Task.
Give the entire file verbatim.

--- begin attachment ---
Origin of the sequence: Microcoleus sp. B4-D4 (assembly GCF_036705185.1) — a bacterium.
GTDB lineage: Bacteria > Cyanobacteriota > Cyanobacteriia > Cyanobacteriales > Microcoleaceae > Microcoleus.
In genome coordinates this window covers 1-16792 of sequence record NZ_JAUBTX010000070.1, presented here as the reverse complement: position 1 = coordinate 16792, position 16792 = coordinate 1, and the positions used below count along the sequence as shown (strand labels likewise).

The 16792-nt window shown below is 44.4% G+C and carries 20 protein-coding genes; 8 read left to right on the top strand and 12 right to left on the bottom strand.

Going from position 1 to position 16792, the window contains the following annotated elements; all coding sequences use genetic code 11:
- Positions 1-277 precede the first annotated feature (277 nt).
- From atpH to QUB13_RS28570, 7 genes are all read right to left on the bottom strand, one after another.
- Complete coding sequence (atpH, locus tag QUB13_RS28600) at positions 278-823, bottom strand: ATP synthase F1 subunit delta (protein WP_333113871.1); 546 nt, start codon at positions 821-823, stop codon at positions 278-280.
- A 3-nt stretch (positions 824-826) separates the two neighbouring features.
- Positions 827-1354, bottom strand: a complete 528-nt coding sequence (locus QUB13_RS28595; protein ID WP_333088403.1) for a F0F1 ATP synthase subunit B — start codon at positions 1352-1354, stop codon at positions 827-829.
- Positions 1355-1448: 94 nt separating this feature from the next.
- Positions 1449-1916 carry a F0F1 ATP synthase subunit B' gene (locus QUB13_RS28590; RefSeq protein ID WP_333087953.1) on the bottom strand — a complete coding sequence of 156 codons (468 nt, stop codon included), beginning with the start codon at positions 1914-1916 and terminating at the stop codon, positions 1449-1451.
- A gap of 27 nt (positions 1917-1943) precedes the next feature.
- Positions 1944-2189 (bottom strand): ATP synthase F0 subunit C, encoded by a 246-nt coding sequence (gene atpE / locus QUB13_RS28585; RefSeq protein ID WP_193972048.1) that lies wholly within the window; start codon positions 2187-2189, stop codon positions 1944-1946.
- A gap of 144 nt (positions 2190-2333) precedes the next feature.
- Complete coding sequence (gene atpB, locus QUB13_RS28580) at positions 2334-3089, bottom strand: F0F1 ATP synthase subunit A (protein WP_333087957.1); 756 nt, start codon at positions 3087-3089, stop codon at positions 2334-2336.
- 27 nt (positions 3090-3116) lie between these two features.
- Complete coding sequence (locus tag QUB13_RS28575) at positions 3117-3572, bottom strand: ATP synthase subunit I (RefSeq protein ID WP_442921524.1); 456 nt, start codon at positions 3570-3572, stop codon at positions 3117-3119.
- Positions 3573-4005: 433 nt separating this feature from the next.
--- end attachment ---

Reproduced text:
Origin of the sequence: Microcoleus sp. B4-D4 (assembly GCF_036705185.1) — a bacterium.
GTDB lineage: Bacteria > Cyanobacteriota > Cyanobacteriia > Cyanobacteriales > Microcoleaceae > Microcoleus.
In genome coordinates this window covers 1-16792 of sequence record NZ_JAUBTX010000070.1, presented here as the reverse complement: position 1 = coordinate 16792, position 16792 = coordinate 1, and the positions used below count along the sequence as shown (strand labels likewise).

The 16792-nt window shown below is 44.4% G+C and carries 20 protein-coding genes; 8 read left to right on the top strand and 12 right to left on the bottom strand.

Going from position 1 to position 16792, the window contains the following annotated elements; all coding sequences use genetic code 11:
- Positions 1-277 precede the first annotated feature (277 nt).
- From atpH to QUB13_RS28570, 7 genes are all read right to left on the bottom strand, one after another.
- Complete coding sequence (atpH, locus tag QUB13_RS28600) at positions 278-823, bottom strand: ATP synthase F1 subunit delta (protein WP_333113871.1); 546 nt, start codon at positions 821-823, stop codon at positions 278-280.
- A 3-nt stretch (positions 824-826) separates the two neighbouring features.
- Positions 827-1354, bottom strand: a complete 528-nt coding sequence (locus QUB13_RS28595; protein ID WP_333088403.1) for a F0F1 ATP synthase subunit B — start codon at positions 1352-1354, stop codon at positions 827-829.
- Positions 1355-1448: 94 nt separating this feature from the next.
- Positions 1449-1916 carry a F0F1 ATP synthase subunit B' gene (locus QUB13_RS28590; RefSeq protein ID WP_333087953.1) on the bottom strand — a complete coding sequence of 156 codons (468 nt, stop codon included), beginning with the start codon at positions 1914-1916 and terminating at the stop codon, positions 1449-1451.
- A gap of 27 nt (positions 1917-1943) precedes the next feature.
- Positions 1944-2189 (bottom strand): ATP synthase F0 subunit C, encoded by a 246-nt coding sequence (gene atpE / locus QUB13_RS28585; RefSeq protein ID WP_193972048.1) that lies wholly within the window; start codon positions 2187-2189, stop codon positions 1944-1946.
- A gap of 144 nt (positions 2190-2333) precedes the next feature.
- Complete coding sequence (gene atpB, locus QUB13_RS28580) at positions 2334-3089, bottom strand: F0F1 ATP synthase subunit A (protein WP_333087957.1); 756 nt, start codon at positions 3087-3089, stop codon at positions 2334-2336.
- 27 nt (positions 3090-3116) lie between these two features.
- Complete coding sequence (locus tag QUB13_RS28575) at positions 3117-3572, bottom strand: ATP synthase subunit I (RefSeq protein ID WP_442921524.1); 456 nt, start codon at positions 3570-3572, stop codon at positions 3117-3119.
- Positions 3573-4005: 433 nt separating this feature from the next.